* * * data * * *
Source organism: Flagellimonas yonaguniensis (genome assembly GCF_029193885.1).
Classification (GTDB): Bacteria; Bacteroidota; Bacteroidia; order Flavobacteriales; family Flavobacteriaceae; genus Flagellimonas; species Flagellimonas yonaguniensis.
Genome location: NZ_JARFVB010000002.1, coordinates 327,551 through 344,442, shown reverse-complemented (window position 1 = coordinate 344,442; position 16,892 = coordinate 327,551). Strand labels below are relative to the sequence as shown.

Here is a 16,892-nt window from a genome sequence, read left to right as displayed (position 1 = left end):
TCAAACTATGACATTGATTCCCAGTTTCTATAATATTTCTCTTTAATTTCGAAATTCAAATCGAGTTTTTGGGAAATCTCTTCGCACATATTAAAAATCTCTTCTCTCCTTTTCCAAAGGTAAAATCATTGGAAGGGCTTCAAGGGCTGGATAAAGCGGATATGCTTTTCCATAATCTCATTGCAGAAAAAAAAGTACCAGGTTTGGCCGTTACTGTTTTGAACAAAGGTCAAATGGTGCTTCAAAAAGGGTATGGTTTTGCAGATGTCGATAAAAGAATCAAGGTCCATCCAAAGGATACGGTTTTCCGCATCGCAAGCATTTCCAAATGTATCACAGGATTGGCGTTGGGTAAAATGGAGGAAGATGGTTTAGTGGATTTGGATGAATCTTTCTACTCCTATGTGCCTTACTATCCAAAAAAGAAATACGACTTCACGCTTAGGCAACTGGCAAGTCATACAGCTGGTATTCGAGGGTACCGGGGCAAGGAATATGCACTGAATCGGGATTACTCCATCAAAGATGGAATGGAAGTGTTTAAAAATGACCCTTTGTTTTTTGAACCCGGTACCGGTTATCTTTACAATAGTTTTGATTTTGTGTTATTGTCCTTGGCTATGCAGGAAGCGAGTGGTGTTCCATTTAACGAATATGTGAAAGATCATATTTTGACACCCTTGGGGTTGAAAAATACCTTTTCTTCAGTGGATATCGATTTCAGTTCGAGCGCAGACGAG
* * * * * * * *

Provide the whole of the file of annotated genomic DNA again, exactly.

Source organism: Flagellimonas yonaguniensis (genome assembly GCF_029193885.1).
Classification (GTDB): Bacteria; Bacteroidota; Bacteroidia; order Flavobacteriales; family Flavobacteriaceae; genus Flagellimonas; species Flagellimonas yonaguniensis.
Genome location: NZ_JARFVB010000002.1, coordinates 327,551 through 344,442, shown reverse-complemented (window position 1 = coordinate 344,442; position 16,892 = coordinate 327,551). Strand labels below are relative to the sequence as shown.

Here is a 16,892-nt window from a genome sequence, read left to right as displayed (position 1 = left end):
TCAAACTATGACATTGATTCCCAGTTTCTATAATATTTCTCTTTAATTTCGAAATTCAAATCGAGTTTTTGGGAAATCTCTTCGCACATATTAAAAATCTCTTCTCTCCTTTTCCAAAGGTAAAATCATTGGAAGGGCTTCAAGGGCTGGATAAAGCGGATATGCTTTTCCATAATCTCATTGCAGAAAAAAAAGTACCAGGTTTGGCCGTTACTGTTTTGAACAAAGGTCAAATGGTGCTTCAAAAAGGGTATGGTTTTGCAGATGTCGATAAAAGAATCAAGGTCCATCCAAAGGATACGGTTTTCCGCATCGCAAGCATTTCCAAATGTATCACAGGATTGGCGTTGGGTAAAATGGAGGAAGATGGTTTAGTGGATTTGGATGAATCTTTCTACTCCTATGTGCCTTACTATCCAAAAAAGAAATACGACTTCACGCTTAGGCAACTGGCAAGTCATACAGCTGGTATTCGAGGGTACCGGGGCAAGGAATATGCACTGAATCGGGATTACTCCATCAAAGATGGAATGGAAGTGTTTAAAAATGACCCTTTGTTTTTTGAACCCGGTACCGGTTATCTTTACAATAGTTTTGATTTTGTGTTATTGTCCTTGGCTATGCAGGAAGCGAGTGGTGTTCCATTTAACGAATATGTGAAAGATCATATTTTGACACCCTTGGGGTTGAAAAATACCTTTTCTTCAGTGGATATCGATTTCAGTTCGAGCGCAGACGAG